Presentation on theme: "Climate Climate is the long-term pattern of the weather. Whereas, weather is just what’s happening here, now. (Rain, sun, snow, cold, hot, etc.) Climate."— Presentation transcript:
Climate Climate is the long-term pattern of the weather. Whereas, weather is just what’s happening here, now. (Rain, sun, snow, cold, hot, etc.) Climate is determined by multiple factors: Latitude Proximity to large bodies of water Ocean currents Prevailing winds Vegetative cover Elevation Mountain ranges.
Temperature and precipitation patterns are altered by various natural events, such as volcanic Eruptions and El Nino. El Niño is a warm current that appears along the coast of Ecuador and Peru and lasts only a few weeks to a month or more. Every three to seven years, an El Niño event may last for many months, having significant atmospheric consequences worldwide (1997/1998). Human influences also affect climate: Deforestation Urbanization Over-production of greenhouse gases CO2 and Methane.
A few climate related terms... Climate Ratio: Ratio between precipitation and evaporation Climograph: Shows the average temps and precipitation during the year. Types of climate zones: Arid: Hot/Dry or Cold/Dry Desert: Dry Humid: Hot/Wet Tropical: Warm
More terms: Flora: Plant life Fauna: Animal life Biome: A region characterized by unique climate patterns. Windward: The side of a mountain facing into the prevailing wind. Leeward: The side of a mountain facing away from the prevailing winds. Marine Climate: Always mild due to the moderating effect of water. Continental Climate: Seasonal temps vary widely due to low atmospheric moisture.
And last but not least... Planetary Wind Belt: General direction winds are coming from depending on latitude. (ESRT Page 14!!)
We can use the climate ratio to determine climate type because the ratio will indicate the general humidity conditions for an area. Humid = > 1.2 Arid = <.4 Semi-arid =.4 -.8 Subhumid =.8 – 1.2 Humidity: Is a measure of the amount of water vapor in the air.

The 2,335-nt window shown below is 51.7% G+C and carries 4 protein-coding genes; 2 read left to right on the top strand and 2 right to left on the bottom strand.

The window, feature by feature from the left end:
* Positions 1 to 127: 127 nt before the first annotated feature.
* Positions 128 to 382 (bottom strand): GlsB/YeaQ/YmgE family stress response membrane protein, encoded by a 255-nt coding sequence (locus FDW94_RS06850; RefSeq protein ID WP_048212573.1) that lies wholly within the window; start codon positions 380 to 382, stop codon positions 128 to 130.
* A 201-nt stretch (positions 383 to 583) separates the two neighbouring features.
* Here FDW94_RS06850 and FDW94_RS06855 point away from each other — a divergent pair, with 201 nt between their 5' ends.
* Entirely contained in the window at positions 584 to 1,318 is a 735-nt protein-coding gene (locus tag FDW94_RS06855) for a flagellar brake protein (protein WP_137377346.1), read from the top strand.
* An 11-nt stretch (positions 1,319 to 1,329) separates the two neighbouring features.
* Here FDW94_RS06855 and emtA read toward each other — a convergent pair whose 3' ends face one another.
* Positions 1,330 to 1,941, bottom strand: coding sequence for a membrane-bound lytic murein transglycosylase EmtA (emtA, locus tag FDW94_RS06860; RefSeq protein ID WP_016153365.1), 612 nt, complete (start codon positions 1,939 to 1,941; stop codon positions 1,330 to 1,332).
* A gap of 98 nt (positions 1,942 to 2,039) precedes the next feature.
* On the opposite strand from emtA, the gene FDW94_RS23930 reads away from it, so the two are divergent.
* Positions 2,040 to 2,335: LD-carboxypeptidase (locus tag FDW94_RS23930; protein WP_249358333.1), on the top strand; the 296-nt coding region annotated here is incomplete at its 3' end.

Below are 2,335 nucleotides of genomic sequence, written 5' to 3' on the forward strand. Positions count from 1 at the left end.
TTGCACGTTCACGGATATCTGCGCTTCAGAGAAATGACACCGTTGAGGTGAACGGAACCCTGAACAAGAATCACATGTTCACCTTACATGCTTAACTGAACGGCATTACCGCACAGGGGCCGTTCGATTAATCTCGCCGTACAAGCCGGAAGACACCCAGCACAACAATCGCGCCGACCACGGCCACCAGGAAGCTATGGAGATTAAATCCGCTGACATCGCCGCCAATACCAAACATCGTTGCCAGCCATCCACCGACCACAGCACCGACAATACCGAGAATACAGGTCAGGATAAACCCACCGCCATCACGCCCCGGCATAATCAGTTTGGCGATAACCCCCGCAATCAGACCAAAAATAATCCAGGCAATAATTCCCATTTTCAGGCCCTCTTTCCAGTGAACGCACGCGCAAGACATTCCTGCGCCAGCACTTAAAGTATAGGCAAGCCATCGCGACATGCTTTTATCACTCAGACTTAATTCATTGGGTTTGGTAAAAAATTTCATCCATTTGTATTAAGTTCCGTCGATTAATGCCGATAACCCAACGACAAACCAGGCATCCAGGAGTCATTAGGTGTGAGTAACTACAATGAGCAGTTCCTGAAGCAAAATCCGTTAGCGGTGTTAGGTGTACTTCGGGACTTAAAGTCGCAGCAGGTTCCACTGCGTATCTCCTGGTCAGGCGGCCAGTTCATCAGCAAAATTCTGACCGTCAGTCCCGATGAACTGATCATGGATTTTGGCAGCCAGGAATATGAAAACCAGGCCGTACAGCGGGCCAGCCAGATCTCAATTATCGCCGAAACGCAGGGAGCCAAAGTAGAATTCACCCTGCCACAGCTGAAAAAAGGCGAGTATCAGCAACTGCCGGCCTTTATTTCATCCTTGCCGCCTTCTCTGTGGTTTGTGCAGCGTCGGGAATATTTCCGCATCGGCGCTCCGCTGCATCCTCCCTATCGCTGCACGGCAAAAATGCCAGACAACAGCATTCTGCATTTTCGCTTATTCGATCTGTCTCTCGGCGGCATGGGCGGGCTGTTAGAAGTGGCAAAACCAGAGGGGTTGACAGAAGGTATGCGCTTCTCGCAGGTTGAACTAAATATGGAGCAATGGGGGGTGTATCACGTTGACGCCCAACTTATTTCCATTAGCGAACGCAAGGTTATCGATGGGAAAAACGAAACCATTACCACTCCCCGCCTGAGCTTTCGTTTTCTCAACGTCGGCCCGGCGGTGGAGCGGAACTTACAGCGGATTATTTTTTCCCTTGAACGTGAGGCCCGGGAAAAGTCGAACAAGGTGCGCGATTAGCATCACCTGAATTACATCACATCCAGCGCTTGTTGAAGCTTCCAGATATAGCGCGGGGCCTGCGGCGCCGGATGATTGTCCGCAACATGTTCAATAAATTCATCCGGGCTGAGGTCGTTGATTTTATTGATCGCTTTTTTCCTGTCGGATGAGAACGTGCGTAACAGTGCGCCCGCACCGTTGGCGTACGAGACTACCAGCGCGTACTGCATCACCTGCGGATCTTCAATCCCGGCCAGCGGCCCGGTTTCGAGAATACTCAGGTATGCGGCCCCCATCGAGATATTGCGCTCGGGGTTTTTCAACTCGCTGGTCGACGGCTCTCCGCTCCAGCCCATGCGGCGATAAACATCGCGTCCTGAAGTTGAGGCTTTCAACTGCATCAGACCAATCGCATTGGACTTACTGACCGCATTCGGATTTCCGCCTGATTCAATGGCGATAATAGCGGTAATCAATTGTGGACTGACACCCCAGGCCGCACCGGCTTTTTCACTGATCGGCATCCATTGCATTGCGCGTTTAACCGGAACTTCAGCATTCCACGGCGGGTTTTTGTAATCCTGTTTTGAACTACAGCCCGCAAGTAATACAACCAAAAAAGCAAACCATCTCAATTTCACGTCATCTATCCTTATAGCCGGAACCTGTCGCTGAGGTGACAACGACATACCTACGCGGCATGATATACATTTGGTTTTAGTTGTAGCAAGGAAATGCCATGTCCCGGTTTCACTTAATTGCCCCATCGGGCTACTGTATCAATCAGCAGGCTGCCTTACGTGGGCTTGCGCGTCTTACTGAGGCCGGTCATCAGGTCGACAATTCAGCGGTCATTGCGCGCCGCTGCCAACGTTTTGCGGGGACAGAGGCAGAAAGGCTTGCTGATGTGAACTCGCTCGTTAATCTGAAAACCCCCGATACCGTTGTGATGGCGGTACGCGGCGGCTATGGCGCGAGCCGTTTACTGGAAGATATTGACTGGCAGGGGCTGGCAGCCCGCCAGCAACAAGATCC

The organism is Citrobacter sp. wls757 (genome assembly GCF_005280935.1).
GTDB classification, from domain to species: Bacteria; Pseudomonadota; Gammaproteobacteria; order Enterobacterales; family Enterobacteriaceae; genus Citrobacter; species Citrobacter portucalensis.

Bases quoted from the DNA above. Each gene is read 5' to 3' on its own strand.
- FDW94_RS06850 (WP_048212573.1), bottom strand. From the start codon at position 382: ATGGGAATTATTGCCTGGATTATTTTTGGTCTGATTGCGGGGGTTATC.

Latitude has a tremendous affect on climate patterns; as latitude increases (away from the equator) temperature decreases. Polar Latitudes: >60° N or S Tropical Latitudes: Between 23.5°N/23.5°S Elevation is also a factor; As elevation increases, the temperature decreases and precipitation increases. Water also has a big effect on climate. A large body of water will moderate the temperature of a nearby landmass. Moisture can also be carried on the wind from the water to land.
Mountains will affect climate because the windward side of the mountain will be cool and damp and the leeward side will be warm and dry. Windward: Air rises and cools. Leeward: Air sinks and warms Planetary winds affect the climate in the mid-latitudes (like the USA). For example, the west coast has a marine climate (winds blow from across the water) and the east coast has a continental climate (winds blow from across the continent) Winds blow from ocean to the West coast & across the country to the East coast …
A climograph allows you to determine whether a location is in the northern or southern hemisphere by the curve ~ warm in June/July/August and cold in Dec/Jan/Feb for the northern hemisphere and the opposite for the southern hemisphere. Climographs of two locations; one coastal and one continental, would show a greater temperature change in the continental city and a more moderate climate in the coastal city.
The 23 ½° tilt of the Earth affects climate; if we were at a greater tilt, the tropics would extend father to the north and south and the polar regions would extend farther down, reducing the temperate climates. DAY NIGHT
So ~ to sum things up... There are many factors that affect climate, primarily: Latitude: Temps cools as we move away from the equator. Elevation: Higher elevations have cooler climates. Proximity of water: Water moderates climate and temperature. Mountain ranges: The side of the mountain (leeward or windward) effects climate types. Prevailing winds: Wind from the ocean creates a marine climate; wind from land creates a continental climate. Ocean currents: Warm currents warm the climate, cool currents cool the climate.